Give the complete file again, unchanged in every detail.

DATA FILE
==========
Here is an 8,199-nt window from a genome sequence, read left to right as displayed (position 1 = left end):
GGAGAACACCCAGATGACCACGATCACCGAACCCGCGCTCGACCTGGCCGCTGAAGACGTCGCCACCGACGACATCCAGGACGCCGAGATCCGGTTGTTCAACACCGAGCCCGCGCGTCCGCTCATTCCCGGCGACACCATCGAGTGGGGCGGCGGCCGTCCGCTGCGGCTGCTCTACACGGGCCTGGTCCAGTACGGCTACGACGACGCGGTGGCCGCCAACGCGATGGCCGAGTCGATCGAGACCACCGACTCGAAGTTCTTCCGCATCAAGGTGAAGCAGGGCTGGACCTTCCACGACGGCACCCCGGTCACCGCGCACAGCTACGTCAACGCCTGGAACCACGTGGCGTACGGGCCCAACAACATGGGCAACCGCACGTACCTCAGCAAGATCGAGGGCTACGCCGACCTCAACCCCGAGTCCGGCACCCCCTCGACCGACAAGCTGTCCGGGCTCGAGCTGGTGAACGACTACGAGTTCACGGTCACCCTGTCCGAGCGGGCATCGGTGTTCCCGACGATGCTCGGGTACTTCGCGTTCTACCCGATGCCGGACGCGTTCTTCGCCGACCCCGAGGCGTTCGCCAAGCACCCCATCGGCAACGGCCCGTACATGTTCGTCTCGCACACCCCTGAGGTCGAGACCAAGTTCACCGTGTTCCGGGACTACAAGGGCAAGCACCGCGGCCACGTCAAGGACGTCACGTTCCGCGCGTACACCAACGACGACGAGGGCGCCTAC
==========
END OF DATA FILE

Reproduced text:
Here is an 8,199-nt window from a genome sequence, read left to right as displayed (position 1 = left end):
GGAGAACACCCAGATGACCACGATCACCGAACCCGCGCTCGACCTGGCCGCTGAAGACGTCGCCACCGACGACATCCAGGACGCCGAGATCCGGTTGTTCAACACCGAGCCCGCGCGTCCGCTCATTCCCGGCGACACCATCGAGTGGGGCGGCGGCCGTCCGCTGCGGCTGCTCTACACGGGCCTGGTCCAGTACGGCTACGACGACGCGGTGGCCGCCAACGCGATGGCCGAGTCGATCGAGACCACCGACTCGAAGTTCTTCCGCATCAAGGTGAAGCAGGGCTGGACCTTCCACGACGGCACCCCGGTCACCGCGCACAGCTACGTCAACGCCTGGAACCACGTGGCGTACGGGCCCAACAACATGGGCAACCGCACGTACCTCAGCAAGATCGAGGGCTACGCCGACCTCAACCCCGAGTCCGGCACCCCCTCGACCGACAAGCTGTCCGGGCTCGAGCTGGTGAACGACTACGAGTTCACGGTCACCCTGTCCGAGCGGGCATCGGTGTTCCCGACGATGCTCGGGTACTTCGCGTTCTACCCGATGCCGGACGCGTTCTTCGCCGACCCCGAGGCGTTCGCCAAGCACCCCATCGGCAACGGCCCGTACATGTTCGTCTCGCACACCCCTGAGGTCGAGACCAAGTTCACCGTGTTCCGGGACTACAAGGGCAAGCACCGCGGCCACGTCAAGGACGTCACGTTCCGCGCGTACACCAACGACGACGAGGGCGCCTAC